Aaron Tubb
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Fuquay Varina
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Heart of Ice is a solo gamebook by author Dave Morris. It was originally published as a part of the "Virtual Reality" gamebook series, and later was republished on its own in 2000. It is interesting in that there are no random elements in the book, and that there are multiple potential ways to survive the book successfully, and even a few different successful endings. For a gamebook that keeps you going with the story, it feels pretty open.

The Story
In the future, the people of Earth devised a plan to stop undesirable climate change once and for all, and even change it a bit to humanity's benefit. The major powers joined their efforts and created a network of weather control satellites, all controlled by a complex artificial intelligence called GAIA. Callooh! Callay! The world is saved... until GAIA contracts a computer virus that makes it go crazy. Now, like most AIs in sci-fi material, GAIA can think for itself, and once people realized something was wrong (major cities destroyed by flooding or tidal waves, ice caps melting, and devastating droughts) and tried to disable GAIA, GAIA responded by neutralizing any threat to itself. In other words, GAIA hijacked some major national defense systems and destroyed some of the major military bases and seats of government of the world. The people of Earth no longer a threat to GAIA's existence, GAIA continues to change the weather at random.

That was nearly 300 years ago...

By the time the book starts, most of Europe and Northern Africa are freezing, snow-covered wastelands with a few population centers where the weather isn't so harsh. Your character's story starts in a tavern (made from a crashed space ship) in the Alps. While you are spending the night there, GAIA hijacks the television signal to give you a message and a quest; GAIA wants you to travel to the middle of the Sahara, into the ruins of an ancient city, Du-En, built by a mysterious and extinct civilization, and find a jewel-like meteorite of great power, the "Heart of Volent". Turn to page 1...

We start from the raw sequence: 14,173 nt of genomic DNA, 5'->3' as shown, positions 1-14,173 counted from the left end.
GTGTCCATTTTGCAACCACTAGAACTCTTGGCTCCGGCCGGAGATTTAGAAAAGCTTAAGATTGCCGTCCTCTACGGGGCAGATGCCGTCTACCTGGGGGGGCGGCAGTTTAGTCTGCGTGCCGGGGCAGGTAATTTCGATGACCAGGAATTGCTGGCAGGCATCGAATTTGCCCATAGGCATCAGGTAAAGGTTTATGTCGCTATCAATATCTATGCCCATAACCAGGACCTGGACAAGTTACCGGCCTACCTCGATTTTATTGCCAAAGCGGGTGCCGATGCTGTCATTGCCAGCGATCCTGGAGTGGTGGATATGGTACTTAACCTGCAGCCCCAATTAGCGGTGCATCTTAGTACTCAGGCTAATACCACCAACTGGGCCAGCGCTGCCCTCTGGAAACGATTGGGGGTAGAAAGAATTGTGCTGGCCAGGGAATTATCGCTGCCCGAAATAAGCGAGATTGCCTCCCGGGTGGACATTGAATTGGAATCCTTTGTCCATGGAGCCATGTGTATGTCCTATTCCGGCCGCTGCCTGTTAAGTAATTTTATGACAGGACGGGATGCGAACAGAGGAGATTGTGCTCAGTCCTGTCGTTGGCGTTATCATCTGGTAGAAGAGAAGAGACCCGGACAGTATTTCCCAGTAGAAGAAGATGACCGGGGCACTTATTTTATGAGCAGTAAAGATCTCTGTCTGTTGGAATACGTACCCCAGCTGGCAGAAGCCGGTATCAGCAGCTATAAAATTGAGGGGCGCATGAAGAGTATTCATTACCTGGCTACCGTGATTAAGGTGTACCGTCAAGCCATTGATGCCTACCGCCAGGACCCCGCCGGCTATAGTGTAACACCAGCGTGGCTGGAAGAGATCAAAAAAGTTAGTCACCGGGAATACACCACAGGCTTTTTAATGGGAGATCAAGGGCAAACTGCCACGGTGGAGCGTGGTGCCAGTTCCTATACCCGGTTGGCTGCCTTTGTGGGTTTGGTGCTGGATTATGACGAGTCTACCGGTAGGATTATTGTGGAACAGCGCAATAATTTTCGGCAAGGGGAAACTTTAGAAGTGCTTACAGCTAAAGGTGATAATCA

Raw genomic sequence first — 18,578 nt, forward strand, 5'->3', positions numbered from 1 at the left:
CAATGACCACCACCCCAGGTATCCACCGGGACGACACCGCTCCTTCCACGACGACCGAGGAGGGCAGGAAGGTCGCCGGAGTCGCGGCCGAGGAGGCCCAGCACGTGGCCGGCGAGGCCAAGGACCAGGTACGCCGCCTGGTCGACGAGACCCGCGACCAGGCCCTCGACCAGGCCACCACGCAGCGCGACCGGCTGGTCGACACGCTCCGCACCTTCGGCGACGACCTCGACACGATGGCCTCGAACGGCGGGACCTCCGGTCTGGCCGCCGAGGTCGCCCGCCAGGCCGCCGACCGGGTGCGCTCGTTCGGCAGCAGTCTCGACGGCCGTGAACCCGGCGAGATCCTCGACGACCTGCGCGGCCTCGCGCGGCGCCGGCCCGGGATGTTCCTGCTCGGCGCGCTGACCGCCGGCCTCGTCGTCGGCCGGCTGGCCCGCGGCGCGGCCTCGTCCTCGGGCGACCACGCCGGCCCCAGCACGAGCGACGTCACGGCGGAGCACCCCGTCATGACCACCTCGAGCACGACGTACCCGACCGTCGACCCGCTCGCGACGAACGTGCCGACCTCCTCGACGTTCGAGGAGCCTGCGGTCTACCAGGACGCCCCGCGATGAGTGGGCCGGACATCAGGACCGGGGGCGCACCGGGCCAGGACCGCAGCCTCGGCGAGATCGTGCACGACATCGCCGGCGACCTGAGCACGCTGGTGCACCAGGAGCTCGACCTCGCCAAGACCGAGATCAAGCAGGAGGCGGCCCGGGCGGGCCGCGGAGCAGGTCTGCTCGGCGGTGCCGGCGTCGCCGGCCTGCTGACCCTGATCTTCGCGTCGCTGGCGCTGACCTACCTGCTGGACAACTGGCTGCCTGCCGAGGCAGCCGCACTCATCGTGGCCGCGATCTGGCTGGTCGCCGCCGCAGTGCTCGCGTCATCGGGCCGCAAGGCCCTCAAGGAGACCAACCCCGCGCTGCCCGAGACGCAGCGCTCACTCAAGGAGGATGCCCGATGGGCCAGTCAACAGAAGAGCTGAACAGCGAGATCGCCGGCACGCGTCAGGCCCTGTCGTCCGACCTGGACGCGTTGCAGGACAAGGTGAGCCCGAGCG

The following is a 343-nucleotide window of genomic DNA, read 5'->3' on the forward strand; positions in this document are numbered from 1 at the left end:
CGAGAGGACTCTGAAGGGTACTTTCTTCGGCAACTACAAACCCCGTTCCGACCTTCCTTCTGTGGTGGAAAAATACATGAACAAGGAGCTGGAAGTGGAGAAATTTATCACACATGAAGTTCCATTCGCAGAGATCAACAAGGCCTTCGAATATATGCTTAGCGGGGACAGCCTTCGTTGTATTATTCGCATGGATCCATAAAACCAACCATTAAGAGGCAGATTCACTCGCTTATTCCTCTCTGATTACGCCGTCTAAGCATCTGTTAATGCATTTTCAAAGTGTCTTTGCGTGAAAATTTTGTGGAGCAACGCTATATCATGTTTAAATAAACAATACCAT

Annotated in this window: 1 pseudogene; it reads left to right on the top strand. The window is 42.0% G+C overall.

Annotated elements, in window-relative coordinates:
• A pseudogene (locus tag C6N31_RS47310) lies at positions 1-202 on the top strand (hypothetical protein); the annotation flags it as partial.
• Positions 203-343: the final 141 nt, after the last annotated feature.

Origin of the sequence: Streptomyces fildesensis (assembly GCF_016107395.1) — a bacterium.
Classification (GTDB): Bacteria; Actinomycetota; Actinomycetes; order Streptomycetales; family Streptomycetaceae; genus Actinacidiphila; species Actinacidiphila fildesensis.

Character Creation and Survival
The book has a great replay/reread value, due to the large variety of skills or classes you can pick from. Each selection of skills will require you to make different decisions during your adventure for you to survive to the end. Your character has 4 skills (chosen from a list of 12), a number of Life Points (usually 10), some money, and maybe some starting equipment, depending on what skills you have (you only start with a handgun if one of your skills is SHOOTING). For example, here's one of the classes:

The Spy
Skills: AGILITY, CYBERNETICS, ROGUERY, STREETWISE
Profile: Even as the world dies a slow death, governments vie with one another for the wealth and power that remain. You steal secrets and trade them to the highest bidder.
Life Points: 10
Money: 30 scads

Along your way, and especially near the end, you will encounter other people who heard GAIA's message about the Heart of Volent; you will have to work cooperatively with some of them to find what you're looking for, but these are very shaky alliances because no one will want to share the Heart when/if you finally find it. These other characters and their interactions really add some great storytelling to the book.